“Our elders who are sick now and the ones who passed on, they told the story, and that’s where I come in to tell the story,” Bobb said.
Tribes have been able to stay focused on the nuclear waste issue over many years, despite barriers and obstacles, The resistance, Bobb said, is driven by the Western Shoshone’s strong connection to the land and their ability to pass on their values and beliefs to future generations.
Young people “will carry our prayers long after,” said Bobb, patting the head of his granddaughter, a small girl in a pink dress and brown boots. “My kids will take care of that for me,” he laughed.
To the Western Shoshone and other tribes Yucca Mountain has traditional value. The tribes consider the entire Yucca Mountain area and surrounding lands to be part of a seamless landscape. They have lived in this area for hundreds of years and it is closely linked to their cultural identity.
In the 1800’s, the Western Shoshone agreed to let settlers travel across their land, and the U.S. government agreed to pay for the access in the Treaty of Ruby Valley. Unlike other treaties, no land was ceded to the government. But as with virtually all U.S.-tribal treaties, the terms were widely ignored. Over time, much of the traditional Western Shoshone land was taken over by the government for military use.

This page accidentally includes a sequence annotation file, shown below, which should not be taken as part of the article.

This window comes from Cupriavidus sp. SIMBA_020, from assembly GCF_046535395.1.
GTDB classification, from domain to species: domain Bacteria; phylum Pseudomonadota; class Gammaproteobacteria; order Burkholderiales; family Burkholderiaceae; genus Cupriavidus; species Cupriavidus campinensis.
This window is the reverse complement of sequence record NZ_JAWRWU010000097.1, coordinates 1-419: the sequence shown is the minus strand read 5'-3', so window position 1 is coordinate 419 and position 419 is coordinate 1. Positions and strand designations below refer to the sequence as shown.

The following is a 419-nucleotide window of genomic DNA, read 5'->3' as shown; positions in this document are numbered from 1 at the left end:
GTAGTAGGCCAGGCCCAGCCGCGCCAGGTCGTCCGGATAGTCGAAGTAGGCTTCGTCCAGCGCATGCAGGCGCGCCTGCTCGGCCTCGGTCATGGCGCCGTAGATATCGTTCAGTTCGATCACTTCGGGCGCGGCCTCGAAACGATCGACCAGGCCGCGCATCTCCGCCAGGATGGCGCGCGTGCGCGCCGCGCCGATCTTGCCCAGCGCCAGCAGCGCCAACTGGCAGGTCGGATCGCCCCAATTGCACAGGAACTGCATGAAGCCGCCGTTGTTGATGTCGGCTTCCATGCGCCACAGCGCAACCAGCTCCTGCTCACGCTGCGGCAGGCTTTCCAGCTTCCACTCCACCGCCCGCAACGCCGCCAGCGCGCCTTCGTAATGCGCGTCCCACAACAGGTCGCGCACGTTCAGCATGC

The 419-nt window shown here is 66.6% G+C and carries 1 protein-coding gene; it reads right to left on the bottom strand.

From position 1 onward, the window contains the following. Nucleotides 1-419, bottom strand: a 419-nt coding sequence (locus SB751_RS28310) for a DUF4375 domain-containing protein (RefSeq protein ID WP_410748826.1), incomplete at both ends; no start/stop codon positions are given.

Federal agencies, including the Bureau of Land Management, Forest and Park Services, Fish and Wildlife Service Service, the old Atomic Energy Commission, the Department of Energy, and the Department of Defense, now have control over nearly all Shoshone land.
“Western Shoshone treaty land is now public land. They ignore our treaty. There is nothing in there that ceded the land,” said Mary Gibson a native activist and a member of the Te-Moak Tribe of Western Shoshone.
When Gibson was a young girl her grandmother was heavily involved in resistance movements, often speaking about the treaty.
She recalls sneaking in and hiding under their kitchen table in an effort to eavesdrop on the elder’s conversations after her grandmother sent her out of the house during these meetings.
“That’s what I heard growing up, my grandmother talking about the treaty,” Gibson said. “About the land, about how important it is and that we can’t just let it go.”
Despite Yucca Mountain “sitting here right in Shoshone territory” there hasn’t been “as there should be, a government to government relationship in discussing Yucca Mountain,” Gibson said.
“This is our territory,” she said. “We did not allow this world’s poisons in that mountain, which is alive,” she said. “That mountain has provided life not only for humans but for the creatures that crawl, for those with four legs, for the snakes that slither. We can not leave it to die. It isn’t a wasteland.”
“This is our relative right here,” she said as she touched a shrub with small white flowers, “This is our grandfathers,” she said, brushing her hand across the rubble on the ground.
“You can’t tell me this thing’s not alive just because it’s not human with bones,” Gibson said. “We can’t separate ourselves from the land because it is us.”